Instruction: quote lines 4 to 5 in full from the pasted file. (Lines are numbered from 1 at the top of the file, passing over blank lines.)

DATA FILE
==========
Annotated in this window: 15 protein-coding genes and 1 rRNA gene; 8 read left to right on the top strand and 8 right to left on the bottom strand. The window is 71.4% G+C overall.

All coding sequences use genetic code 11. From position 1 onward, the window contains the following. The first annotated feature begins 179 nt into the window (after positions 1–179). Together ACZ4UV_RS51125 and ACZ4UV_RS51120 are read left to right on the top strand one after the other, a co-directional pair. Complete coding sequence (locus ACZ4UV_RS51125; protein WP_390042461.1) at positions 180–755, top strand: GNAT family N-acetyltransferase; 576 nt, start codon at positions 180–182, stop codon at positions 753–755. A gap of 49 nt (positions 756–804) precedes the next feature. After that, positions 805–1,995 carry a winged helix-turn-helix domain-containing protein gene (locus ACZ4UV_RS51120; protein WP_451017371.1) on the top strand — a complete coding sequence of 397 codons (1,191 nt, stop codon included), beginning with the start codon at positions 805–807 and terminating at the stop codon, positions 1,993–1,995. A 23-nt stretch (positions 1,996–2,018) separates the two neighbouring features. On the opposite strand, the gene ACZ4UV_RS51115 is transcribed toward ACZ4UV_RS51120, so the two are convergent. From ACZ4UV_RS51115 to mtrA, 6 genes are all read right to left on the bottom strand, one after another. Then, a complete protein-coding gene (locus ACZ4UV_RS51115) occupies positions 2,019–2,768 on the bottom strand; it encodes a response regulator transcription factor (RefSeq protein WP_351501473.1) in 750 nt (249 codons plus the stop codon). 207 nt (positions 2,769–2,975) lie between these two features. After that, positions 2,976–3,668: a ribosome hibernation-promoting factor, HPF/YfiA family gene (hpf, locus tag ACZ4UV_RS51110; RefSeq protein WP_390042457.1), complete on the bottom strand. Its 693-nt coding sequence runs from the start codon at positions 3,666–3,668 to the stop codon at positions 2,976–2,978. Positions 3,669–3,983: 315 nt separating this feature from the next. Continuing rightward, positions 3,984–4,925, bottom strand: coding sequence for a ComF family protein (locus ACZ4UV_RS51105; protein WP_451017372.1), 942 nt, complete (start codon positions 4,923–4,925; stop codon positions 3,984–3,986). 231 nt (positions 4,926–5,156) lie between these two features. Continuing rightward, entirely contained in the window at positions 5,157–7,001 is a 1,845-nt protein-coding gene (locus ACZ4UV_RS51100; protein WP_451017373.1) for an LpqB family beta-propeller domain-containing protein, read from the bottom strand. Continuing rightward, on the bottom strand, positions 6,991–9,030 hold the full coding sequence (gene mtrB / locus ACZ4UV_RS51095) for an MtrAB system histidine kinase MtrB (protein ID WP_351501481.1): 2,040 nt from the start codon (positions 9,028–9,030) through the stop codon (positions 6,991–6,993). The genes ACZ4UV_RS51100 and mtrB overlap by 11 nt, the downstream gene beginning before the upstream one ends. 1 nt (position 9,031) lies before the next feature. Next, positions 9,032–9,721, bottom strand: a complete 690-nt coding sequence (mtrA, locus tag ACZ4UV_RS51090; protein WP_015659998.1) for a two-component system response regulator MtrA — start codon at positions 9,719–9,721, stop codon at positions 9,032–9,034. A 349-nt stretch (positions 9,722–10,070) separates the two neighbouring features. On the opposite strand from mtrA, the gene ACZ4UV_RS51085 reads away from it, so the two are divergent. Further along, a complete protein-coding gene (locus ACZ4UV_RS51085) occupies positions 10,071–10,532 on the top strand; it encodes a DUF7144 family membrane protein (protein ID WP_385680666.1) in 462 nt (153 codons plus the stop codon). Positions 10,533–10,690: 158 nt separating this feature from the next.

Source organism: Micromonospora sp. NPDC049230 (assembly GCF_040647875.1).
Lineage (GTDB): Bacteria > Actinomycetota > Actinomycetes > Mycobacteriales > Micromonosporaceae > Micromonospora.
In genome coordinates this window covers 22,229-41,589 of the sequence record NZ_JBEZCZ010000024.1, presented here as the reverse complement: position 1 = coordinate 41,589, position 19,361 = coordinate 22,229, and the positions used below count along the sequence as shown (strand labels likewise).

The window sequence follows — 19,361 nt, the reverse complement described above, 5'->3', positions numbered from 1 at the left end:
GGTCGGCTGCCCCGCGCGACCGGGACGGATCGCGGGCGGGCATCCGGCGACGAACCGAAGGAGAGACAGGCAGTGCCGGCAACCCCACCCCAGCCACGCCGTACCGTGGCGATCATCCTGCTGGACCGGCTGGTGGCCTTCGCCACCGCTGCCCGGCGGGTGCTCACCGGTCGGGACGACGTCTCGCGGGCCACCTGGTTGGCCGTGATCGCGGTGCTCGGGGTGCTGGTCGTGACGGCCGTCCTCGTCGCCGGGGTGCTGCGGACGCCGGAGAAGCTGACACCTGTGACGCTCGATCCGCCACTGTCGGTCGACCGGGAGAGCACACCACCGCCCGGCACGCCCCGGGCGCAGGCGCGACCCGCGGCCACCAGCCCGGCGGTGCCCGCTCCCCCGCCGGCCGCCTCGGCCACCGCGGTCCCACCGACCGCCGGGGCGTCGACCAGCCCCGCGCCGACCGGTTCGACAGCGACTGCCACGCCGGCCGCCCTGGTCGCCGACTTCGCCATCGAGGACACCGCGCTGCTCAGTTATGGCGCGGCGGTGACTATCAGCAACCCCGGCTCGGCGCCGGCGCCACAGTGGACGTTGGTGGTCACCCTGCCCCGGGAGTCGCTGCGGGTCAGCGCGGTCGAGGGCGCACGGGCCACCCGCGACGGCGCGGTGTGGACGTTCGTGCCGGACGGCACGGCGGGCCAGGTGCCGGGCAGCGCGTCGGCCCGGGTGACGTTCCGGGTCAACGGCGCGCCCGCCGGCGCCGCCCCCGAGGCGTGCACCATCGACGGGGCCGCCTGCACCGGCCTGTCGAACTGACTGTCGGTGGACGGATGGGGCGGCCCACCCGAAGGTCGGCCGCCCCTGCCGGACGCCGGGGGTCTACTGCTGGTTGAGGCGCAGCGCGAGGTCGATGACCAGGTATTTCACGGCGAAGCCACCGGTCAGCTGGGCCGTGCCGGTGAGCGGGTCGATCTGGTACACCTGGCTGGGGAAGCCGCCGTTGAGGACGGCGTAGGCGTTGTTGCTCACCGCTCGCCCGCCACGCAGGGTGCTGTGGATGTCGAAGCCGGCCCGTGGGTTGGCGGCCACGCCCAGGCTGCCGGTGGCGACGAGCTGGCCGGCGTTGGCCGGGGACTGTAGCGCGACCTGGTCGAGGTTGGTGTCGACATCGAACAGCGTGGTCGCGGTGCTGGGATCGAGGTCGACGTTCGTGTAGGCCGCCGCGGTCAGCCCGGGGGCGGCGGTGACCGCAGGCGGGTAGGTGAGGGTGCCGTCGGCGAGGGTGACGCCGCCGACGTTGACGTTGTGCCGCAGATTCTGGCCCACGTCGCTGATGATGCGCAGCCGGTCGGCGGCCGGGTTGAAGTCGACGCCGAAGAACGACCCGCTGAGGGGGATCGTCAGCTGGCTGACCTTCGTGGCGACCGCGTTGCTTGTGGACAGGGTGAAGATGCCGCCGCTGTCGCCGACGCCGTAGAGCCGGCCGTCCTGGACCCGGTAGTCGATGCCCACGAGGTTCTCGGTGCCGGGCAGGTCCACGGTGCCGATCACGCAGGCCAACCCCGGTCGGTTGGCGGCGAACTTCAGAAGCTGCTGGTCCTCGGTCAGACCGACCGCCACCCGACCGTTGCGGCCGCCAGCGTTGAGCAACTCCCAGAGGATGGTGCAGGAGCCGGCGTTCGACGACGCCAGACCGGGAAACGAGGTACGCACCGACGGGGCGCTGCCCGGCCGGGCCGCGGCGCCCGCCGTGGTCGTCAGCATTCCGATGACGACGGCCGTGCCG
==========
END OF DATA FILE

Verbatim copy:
Lineage (GTDB): Bacteria > Actinomycetota > Actinomycetes > Mycobacteriales > Micromonosporaceae > Micromonospora.
In genome coordinates this window covers 22,229-41,589 of the sequence record NZ_JBEZCZ010000024.1, presented here as the reverse complement: position 1 = coordinate 41,589, position 19,361 = coordinate 22,229, and the positions used below count along the sequence as shown (strand labels likewise).